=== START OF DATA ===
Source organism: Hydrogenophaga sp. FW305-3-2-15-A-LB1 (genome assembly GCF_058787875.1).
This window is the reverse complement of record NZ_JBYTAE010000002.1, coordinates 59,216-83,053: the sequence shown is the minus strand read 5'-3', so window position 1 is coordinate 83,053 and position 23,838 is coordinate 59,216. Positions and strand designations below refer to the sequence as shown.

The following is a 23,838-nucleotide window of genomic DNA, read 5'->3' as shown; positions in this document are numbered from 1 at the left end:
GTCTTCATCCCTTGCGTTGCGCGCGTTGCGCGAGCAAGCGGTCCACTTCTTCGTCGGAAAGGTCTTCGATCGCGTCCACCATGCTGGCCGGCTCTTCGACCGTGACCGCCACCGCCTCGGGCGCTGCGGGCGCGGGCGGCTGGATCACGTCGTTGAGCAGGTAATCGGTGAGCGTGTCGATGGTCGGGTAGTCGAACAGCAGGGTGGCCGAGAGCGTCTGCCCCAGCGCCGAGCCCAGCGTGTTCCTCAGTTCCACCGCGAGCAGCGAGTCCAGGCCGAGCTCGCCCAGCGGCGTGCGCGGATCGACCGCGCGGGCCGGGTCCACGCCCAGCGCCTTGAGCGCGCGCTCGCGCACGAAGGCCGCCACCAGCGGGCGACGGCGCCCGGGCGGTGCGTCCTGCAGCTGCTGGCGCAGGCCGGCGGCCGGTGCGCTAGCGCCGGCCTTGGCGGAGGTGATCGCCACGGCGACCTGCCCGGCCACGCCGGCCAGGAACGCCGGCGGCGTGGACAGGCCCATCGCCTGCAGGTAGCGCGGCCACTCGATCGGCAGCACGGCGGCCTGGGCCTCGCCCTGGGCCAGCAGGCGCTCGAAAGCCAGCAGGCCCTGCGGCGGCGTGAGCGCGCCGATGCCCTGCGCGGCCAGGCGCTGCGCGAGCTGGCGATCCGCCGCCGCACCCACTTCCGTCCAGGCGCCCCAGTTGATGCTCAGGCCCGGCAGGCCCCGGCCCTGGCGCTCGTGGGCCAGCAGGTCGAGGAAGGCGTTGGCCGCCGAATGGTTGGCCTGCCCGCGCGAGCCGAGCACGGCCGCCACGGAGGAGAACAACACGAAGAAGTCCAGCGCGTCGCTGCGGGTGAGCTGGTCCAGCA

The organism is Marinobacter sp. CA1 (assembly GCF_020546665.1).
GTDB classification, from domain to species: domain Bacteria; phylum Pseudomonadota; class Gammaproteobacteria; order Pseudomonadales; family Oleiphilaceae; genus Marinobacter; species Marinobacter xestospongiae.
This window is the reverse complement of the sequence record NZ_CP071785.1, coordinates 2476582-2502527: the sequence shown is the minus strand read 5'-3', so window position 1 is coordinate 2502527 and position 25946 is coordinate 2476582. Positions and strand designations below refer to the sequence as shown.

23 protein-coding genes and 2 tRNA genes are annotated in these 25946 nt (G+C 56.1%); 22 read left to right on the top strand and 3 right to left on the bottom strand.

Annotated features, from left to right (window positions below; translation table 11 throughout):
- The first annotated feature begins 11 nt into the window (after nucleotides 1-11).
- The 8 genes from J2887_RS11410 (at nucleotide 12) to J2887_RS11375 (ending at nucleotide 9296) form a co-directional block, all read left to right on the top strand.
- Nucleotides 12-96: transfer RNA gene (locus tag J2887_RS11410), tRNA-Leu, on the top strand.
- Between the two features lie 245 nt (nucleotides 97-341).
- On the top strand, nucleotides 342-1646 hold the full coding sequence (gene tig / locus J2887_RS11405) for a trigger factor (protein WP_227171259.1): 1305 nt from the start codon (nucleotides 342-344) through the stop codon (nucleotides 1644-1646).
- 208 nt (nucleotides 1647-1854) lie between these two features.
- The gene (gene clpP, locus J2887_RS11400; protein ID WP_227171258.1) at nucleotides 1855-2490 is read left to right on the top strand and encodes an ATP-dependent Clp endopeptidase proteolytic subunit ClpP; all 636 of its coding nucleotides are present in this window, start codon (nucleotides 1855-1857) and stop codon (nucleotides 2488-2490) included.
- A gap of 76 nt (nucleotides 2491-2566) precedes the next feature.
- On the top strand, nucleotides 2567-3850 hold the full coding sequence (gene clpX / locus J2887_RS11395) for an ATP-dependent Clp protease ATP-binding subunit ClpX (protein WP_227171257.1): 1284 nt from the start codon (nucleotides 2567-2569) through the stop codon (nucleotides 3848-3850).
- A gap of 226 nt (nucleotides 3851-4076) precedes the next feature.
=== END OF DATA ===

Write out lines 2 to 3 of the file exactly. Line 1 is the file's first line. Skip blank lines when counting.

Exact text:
This window is the reverse complement of record NZ_JBYTAE010000002.1, coordinates 59,216-83,053: the sequence shown is the minus strand read 5'-3', so window position 1 is coordinate 83,053 and position 23,838 is coordinate 59,216. Positions and strand designations below refer to the sequence as shown.

The following is a 23,838-nucleotide window of genomic DNA, read 5'->3' as shown; positions in this document are numbered from 1 at the left end: